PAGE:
Cartoon Network has been airing a promo of sorts that shows three bears (white, brown, and Panda) accompanied by a catchy tune, stacked on each other traveling through various universes of the CN lineup and concludes with #BearStack.
While amusing, because I love the silly scenes and the art style of the bears, I didn’t quite get what they were going for. Was a new game coming? A new app? Some special summer event?
A new animated series of unlikely friendship is coming to Nickelodeon March 29, and I am both curious and excited because the creator is none other than Cartoon Network’s Chowder fame, C.H. Greenblatt.
Twice I encountered promos for Harvey Beaks
. After seeing characters Fee and Foo, I was reminded of Panini from Chowder
. I quickly Googled to discover if Greenblatt was in fact behind it. Much to my relief that is the case. The name Harvey Beaks
was a little foreign because in the past it was plugged under the name Bad Seeds, trademark issues led to this change.
I wrote a post last year
bemoaning the fact that Nickelodeon had been lacking in having quality series as part of their regular programming. It seems they may have been waiting until 2015 to start changing. Being a longtime fan of Chowder
, I have reasonable expectations, but will keep my mind open since it looks like the tone and desired audience is that of a younger age group than, arguably, Chowder
was. I hope this show will be a catalyst in bringing something fresh to Nick’ and getting them to reconnect with their 90s selves as both innovators and promoters of animation.
For a glimpse of 24 beautiful Harvey Beaks’ backgrounds, and more info on the art department, check out the Cartoon Brew link.
Don’t forget to tune in or set your DVRs to meet Harvey Beaks 3/29 at 7 p.m. (ET/PT) (6 p.m. CT)
A new five night animated mystery series by Patrick McHale, Over the Garden Wall, is coming to Cartoon Network on November 3.
I discovered a behind the scenes teaser before promos started appearing on CN shared via Ben Bocquelet (creator of The Amazing World of Gumball) on Twitter. I was unaware it would be a mini series, but was, and still am, very intrigued.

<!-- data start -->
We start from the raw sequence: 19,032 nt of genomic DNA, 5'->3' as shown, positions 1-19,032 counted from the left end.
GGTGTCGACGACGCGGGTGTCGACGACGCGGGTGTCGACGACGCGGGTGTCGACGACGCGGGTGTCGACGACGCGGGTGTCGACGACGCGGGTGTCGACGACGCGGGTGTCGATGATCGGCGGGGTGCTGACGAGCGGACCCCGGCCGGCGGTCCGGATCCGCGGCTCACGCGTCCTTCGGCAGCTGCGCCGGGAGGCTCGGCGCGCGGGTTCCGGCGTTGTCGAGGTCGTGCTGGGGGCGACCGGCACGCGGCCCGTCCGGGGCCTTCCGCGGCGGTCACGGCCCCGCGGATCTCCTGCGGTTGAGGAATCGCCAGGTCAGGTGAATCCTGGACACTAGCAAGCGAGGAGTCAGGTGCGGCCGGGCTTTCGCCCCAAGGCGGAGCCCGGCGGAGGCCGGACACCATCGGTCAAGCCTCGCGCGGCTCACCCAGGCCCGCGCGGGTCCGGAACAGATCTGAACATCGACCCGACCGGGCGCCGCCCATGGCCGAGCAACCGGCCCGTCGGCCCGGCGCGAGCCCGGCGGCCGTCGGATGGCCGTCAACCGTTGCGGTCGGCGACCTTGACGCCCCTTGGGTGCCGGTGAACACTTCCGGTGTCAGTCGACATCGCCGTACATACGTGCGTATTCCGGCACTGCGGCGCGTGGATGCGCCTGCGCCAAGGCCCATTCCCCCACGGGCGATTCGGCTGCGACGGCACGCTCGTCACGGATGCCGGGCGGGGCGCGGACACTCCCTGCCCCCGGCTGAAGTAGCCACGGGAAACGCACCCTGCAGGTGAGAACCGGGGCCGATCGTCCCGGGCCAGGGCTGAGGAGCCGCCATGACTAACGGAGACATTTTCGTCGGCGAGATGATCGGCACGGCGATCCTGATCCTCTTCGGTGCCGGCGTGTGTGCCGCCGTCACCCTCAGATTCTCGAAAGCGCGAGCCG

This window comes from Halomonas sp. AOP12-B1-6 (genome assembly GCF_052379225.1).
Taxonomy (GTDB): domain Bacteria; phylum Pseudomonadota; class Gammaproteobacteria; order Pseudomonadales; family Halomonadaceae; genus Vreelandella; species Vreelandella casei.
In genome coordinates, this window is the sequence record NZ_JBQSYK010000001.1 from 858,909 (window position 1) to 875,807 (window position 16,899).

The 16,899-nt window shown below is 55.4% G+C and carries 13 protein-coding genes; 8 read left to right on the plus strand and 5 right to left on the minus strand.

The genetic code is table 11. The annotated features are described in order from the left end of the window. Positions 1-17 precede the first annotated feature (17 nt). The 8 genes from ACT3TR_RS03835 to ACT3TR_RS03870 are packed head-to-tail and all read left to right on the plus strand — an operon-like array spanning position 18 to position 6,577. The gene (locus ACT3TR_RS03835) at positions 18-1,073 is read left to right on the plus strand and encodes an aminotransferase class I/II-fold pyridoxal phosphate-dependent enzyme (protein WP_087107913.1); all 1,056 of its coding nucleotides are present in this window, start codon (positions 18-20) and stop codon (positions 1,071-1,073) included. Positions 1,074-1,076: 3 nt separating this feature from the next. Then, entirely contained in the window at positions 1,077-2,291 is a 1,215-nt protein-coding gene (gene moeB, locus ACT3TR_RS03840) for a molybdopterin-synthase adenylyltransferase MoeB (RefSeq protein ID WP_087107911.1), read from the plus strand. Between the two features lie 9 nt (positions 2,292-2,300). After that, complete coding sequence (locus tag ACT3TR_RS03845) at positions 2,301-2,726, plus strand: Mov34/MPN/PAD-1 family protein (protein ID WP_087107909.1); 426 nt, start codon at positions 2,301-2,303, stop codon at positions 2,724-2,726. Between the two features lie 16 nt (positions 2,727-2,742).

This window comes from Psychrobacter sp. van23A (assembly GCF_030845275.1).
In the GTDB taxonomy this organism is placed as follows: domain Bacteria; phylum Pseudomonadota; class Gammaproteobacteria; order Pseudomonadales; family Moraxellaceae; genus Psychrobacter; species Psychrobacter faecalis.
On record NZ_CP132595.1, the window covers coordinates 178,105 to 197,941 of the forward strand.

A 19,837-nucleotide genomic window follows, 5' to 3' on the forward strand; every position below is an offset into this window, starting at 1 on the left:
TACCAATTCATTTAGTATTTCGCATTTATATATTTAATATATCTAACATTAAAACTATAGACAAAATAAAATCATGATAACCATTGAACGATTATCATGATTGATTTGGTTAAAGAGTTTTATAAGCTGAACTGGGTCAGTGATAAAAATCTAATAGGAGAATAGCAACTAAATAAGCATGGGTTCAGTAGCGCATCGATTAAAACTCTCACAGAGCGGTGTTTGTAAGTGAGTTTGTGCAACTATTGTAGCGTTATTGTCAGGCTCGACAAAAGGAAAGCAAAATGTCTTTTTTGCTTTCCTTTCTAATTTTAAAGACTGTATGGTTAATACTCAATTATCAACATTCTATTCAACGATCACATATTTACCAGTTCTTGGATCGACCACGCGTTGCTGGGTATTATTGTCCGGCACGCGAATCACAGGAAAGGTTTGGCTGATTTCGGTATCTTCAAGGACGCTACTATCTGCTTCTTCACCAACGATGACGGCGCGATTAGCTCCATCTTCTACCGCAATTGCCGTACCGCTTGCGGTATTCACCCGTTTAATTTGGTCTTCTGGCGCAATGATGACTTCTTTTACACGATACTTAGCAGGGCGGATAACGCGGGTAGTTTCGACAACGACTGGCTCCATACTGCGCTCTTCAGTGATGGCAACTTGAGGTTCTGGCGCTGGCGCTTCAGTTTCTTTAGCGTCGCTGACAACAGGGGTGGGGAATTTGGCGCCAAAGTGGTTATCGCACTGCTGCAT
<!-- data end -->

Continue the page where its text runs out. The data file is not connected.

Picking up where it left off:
This is one of the first times I can recall Cartoon Network offering a series that is of the artistic quality and feel of animated film. And it seems like the team behind it has every intention of telling an engaging story.
Not only does it look fantastic, it brings to mind a classic cartoon vibe like any number of Nickelodeon’s cartoons directed at young children of the late 80s early 90s, while offering a story with more depth and a wider reach. A vibe that lately, seems reserved only for animated films or shorts (that may struggle to find an audience if independent), as cartoon centric networks evolved in relation to the artists coming through. I have no real qualms with a network’s evolution, it’s easy to see I enjoy cartoons from essentially every decade and the styles they utilized. It’s just refreshing to see there is a chance of bringing a style that incorporates more artistic range back or reinventing it for a different generation of viewers and making it readily digestible. A six minute sneak peek snippet can be viewed here.
I hope the series succeeds in viewership, and that this opens the floor to seeing more of this kind of animation mixed in with the Adventure Times and Clarences of today. Or even a showcase like Cartoon Network used to do with such programming as O’ Canada. I love cartoons, but the reality is I love animation more, and when it looks like there’s a homogeneous system of cartoons dominating, I can become disappointed because I know there are brilliant artists/creators out there. That could make wonderful series and tell all sorts of stories, if their art style didn’t “threaten” the reigning parties.
So, if you enjoy animation and cartoons, I hope you’ll join me in taking a peek Over the Garden Wall this November.
I’ve been a huge fan of Nickelodeon since I was about three years old. I cherished and respected the channel. Nick’ was fun for families and added programs to their lineup that grew up with their audience. I’m sure that’s just good business, but it was something I appreciated. Alas, I see less of it now, or maybe the options have become less enticing.
It’s common to hear the best cartoons/animated series came from the 90s and early 2000s (more arguably). I concur. There were a number of quality shows then, even non-animated, but I also recognize some great stuff since 2004. One such series is Avatar: The Last Airbender. Another to a lesser degree, and followed in 2012, is The Legend of Korra. I’m not writing to dissect the show though. I was thankful to see something else in an Avatar universe, but can admit the first two seasons had short comings. I was curious as to why because I knew what the crew was capable of delivering. What I really want to know is how Nickelodeon chose and chooses to handle this series. The first season felt like *stomps* “I’M THE AVATAR!,” blink and it’s over. I guess (for some reason) the powers that be didn’t think Avatar fans would reappear to watch The Legend of Korra, clearly we did. Doing so led to the green light for a less rushed season two and season three. I’m obviously not the first to address this, but since my blog is new, and I just caught up on the three most recent episodes, I figure I could speak my piece.